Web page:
3. Be curious
Create an environment where children are free to ask questions, but let them take the lead when it comes to how much information they receive. Be curious, but try not to make assumptions about what they already know or might like to know. Some kids will have lots of questions, and some may prefer not to talk about it. Both are ok. A simple question like, “Have you heard about this?” or, “What do you know about this?” opens up a dialogue and lets you gauge how much interest or knowledge your child already has about the subject and how much information they might like.
4. Give them age appropriate explanations
Again, be guided by your child here. Often us adults give children waaaay too much information, and it can be overwhelming for them. Answer questions as they arise, and use language your child is familiar with. Story telling is a particularly useful way to provide information to young children and can help them process and make sense of a situation by integrating the emotional and logical parts of the brain.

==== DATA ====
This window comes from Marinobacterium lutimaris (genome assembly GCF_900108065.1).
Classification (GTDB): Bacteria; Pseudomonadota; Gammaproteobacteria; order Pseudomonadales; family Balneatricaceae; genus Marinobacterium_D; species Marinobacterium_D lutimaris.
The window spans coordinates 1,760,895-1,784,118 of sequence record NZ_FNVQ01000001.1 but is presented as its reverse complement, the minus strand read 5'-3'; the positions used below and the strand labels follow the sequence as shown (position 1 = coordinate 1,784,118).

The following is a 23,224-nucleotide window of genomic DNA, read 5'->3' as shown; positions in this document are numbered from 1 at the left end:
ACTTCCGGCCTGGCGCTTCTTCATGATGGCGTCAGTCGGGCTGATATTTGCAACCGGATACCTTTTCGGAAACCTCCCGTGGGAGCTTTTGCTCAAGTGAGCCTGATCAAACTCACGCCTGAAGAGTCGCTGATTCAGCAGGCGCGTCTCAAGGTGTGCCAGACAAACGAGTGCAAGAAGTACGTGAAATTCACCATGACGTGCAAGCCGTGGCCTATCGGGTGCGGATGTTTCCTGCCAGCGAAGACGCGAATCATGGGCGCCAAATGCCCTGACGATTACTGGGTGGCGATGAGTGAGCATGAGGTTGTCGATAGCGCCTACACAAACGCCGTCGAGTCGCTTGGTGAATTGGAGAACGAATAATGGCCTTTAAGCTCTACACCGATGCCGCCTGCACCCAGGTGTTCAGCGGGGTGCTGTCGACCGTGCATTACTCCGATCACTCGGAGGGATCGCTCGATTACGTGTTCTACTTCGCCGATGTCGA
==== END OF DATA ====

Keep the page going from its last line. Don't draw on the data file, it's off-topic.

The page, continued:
5. Be honest
Keep it simple, but also be sure to give children honest answers and explanations. Kids have an amazing ability to sniff out a lie, and if the truth comes out later, it may affect their ability to trust you (and your reassurances of safety) again in the future. Don’t make promises or guarantees you can’t keep!
6. Validate how they feel
It’s very tempting to dismiss our children’s fears with comments like, “There’s nothing to worry about”, or “You don’t need to worry”. We think we are helping ease anxiety with reassuring comments like this – but these comments can actually increase anxiety in kids. It is much more helpful to normalise your child’s worries and let them know you understand how they feel.
7. Get creative
Some children won’t be comfortable, or able, to express how they feel with their words. But that doesn’t mean they won’t show you how they feel. Some kids will draw pictures, write stories, or play games that give you some insight into how they might be feeling. Others may complain of physical ailments like stomachaches or headaches, and others may show you with their behaviour that they are feeling anxious or scared. There is no “right” way for your child to express how they feel, so try to be mindful of the different ways your child may be communicating with you.